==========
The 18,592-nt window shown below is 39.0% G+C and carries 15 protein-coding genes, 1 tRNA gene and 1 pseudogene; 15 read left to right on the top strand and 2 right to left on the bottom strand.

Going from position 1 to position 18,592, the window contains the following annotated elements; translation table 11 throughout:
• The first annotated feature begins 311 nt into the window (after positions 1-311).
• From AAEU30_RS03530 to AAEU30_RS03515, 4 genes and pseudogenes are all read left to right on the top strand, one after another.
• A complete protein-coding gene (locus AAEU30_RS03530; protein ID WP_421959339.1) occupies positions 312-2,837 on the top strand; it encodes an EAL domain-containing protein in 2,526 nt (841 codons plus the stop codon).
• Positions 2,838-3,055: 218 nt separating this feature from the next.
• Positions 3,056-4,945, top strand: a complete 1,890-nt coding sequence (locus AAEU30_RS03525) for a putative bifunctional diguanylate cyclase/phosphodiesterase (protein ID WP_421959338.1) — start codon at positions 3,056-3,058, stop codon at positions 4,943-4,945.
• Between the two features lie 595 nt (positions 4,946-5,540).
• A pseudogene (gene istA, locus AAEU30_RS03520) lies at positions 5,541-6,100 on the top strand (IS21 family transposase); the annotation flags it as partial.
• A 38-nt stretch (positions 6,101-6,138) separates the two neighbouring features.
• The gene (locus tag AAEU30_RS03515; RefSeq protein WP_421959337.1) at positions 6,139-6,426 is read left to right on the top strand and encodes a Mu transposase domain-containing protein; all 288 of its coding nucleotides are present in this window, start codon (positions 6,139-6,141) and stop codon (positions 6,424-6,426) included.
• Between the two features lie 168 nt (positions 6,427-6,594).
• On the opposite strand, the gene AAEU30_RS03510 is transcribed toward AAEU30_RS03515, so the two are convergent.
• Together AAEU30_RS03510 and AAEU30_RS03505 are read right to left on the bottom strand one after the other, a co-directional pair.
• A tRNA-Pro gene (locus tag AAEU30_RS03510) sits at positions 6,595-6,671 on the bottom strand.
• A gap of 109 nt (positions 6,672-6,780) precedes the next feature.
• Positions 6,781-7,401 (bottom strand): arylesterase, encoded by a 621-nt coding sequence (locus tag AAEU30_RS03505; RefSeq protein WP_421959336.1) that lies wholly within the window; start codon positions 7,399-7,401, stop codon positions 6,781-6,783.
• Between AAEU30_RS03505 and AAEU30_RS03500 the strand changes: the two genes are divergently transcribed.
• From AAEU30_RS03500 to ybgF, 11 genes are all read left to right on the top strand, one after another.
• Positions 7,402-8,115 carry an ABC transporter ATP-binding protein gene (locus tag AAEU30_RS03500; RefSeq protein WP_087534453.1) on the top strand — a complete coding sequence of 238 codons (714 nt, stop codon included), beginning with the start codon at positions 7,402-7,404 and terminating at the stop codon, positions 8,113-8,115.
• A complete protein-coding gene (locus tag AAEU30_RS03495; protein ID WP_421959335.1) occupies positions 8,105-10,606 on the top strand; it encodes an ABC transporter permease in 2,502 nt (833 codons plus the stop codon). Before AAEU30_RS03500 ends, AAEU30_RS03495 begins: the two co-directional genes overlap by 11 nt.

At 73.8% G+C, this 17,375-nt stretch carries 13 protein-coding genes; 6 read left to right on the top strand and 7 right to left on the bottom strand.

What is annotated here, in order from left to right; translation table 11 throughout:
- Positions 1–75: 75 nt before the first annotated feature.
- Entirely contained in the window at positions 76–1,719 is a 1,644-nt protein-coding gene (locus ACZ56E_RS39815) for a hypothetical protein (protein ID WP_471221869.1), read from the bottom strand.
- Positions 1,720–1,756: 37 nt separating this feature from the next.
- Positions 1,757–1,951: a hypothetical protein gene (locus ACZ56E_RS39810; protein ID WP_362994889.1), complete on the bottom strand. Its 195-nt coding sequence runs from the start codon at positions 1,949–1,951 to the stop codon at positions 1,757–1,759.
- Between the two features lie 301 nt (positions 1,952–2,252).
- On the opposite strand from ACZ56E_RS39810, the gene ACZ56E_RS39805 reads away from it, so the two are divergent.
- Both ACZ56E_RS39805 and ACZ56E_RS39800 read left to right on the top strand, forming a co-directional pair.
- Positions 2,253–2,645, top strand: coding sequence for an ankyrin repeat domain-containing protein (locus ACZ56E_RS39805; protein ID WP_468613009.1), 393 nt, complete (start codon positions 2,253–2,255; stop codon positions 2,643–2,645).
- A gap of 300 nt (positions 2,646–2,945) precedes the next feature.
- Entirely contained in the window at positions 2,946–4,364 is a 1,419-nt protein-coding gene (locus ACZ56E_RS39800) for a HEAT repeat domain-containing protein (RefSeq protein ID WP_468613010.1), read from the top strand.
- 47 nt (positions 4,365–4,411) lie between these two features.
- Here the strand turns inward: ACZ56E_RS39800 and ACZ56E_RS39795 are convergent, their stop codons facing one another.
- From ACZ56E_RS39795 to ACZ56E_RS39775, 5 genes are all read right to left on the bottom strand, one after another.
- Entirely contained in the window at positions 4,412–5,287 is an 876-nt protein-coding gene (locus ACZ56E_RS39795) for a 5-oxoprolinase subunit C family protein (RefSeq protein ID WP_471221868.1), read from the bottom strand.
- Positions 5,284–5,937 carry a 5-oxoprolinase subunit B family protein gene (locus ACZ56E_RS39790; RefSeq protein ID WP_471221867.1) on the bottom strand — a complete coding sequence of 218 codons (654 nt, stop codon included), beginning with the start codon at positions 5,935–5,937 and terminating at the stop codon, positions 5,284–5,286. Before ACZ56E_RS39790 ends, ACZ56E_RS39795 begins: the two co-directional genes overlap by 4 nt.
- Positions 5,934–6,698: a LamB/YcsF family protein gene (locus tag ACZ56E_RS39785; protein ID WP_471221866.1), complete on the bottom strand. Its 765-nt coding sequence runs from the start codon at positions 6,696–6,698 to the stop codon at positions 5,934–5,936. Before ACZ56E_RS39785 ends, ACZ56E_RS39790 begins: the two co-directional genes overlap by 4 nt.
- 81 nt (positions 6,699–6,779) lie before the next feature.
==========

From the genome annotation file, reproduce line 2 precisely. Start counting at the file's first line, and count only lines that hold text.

Going from position 1 to position 18,592, the window contains the following annotated elements; translation table 11 throughout: